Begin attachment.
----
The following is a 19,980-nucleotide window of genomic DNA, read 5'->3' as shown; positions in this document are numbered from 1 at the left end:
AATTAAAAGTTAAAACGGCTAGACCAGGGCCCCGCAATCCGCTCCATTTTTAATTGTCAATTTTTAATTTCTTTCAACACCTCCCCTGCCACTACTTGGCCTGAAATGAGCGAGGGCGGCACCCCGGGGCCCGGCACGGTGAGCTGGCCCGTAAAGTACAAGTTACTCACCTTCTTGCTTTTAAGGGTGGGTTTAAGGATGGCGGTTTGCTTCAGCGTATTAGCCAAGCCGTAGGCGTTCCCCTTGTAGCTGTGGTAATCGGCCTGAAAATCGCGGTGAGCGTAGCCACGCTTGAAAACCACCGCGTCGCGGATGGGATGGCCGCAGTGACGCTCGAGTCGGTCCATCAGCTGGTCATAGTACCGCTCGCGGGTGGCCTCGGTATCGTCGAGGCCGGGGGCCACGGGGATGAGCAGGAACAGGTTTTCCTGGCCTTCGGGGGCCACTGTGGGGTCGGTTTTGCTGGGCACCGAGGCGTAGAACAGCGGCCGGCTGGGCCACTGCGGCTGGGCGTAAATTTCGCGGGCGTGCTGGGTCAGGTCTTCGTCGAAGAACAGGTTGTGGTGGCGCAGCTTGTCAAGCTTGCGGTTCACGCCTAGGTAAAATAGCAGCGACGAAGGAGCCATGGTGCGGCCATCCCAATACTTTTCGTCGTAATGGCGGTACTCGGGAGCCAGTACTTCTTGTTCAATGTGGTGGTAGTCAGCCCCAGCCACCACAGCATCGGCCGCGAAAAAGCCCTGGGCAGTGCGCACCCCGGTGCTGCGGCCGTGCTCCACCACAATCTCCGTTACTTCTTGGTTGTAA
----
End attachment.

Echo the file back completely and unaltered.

The following is a 19,980-nucleotide window of genomic DNA, read 5'->3' as shown; positions in this document are numbered from 1 at the left end:
AATTAAAAGTTAAAACGGCTAGACCAGGGCCCCGCAATCCGCTCCATTTTTAATTGTCAATTTTTAATTTCTTTCAACACCTCCCCTGCCACTACTTGGCCTGAAATGAGCGAGGGCGGCACCCCGGGGCCCGGCACGGTGAGCTGGCCCGTAAAGTACAAGTTACTCACCTTCTTGCTTTTAAGGGTGGGTTTAAGGATGGCGGTTTGCTTCAGCGTATTAGCCAAGCCGTAGGCGTTCCCCTTGTAGCTGTGGTAATCGGCCTGAAAATCGCGGTGAGCGTAGCCACGCTTGAAAACCACCGCGTCGCGGATGGGATGGCCGCAGTGACGCTCGAGTCGGTCCATCAGCTGGTCATAGTACCGCTCGCGGGTGGCCTCGGTATCGTCGAGGCCGGGGGCCACGGGGATGAGCAGGAACAGGTTTTCCTGGCCTTCGGGGGCCACTGTGGGGTCGGTTTTGCTGGGCACCGAGGCGTAGAACAGCGGCCGGCTGGGCCACTGCGGCTGGGCGTAAATTTCGCGGGCGTGCTGGGTCAGGTCTTCGTCGAAGAACAGGTTGTGGTGGCGCAGCTTGTCAAGCTTGCGGTTCACGCCTAGGTAAAATAGCAGCGACGAAGGAGCCATGGTGCGGCCATCCCAATACTTTTCGTCGTAATGGCGGTACTCGGGAGCCAGTACTTCTTGTTCAATGTGGTGGTAGTCAGCCCCAGCCACCACAGCATCGGCCGCGAAAAAGCCCTGGGCAGTGCGCACCCCGGTGCTGCGGCCGTGCTCCACCACAATCTCCGTTACTTCTTGGTTGTAA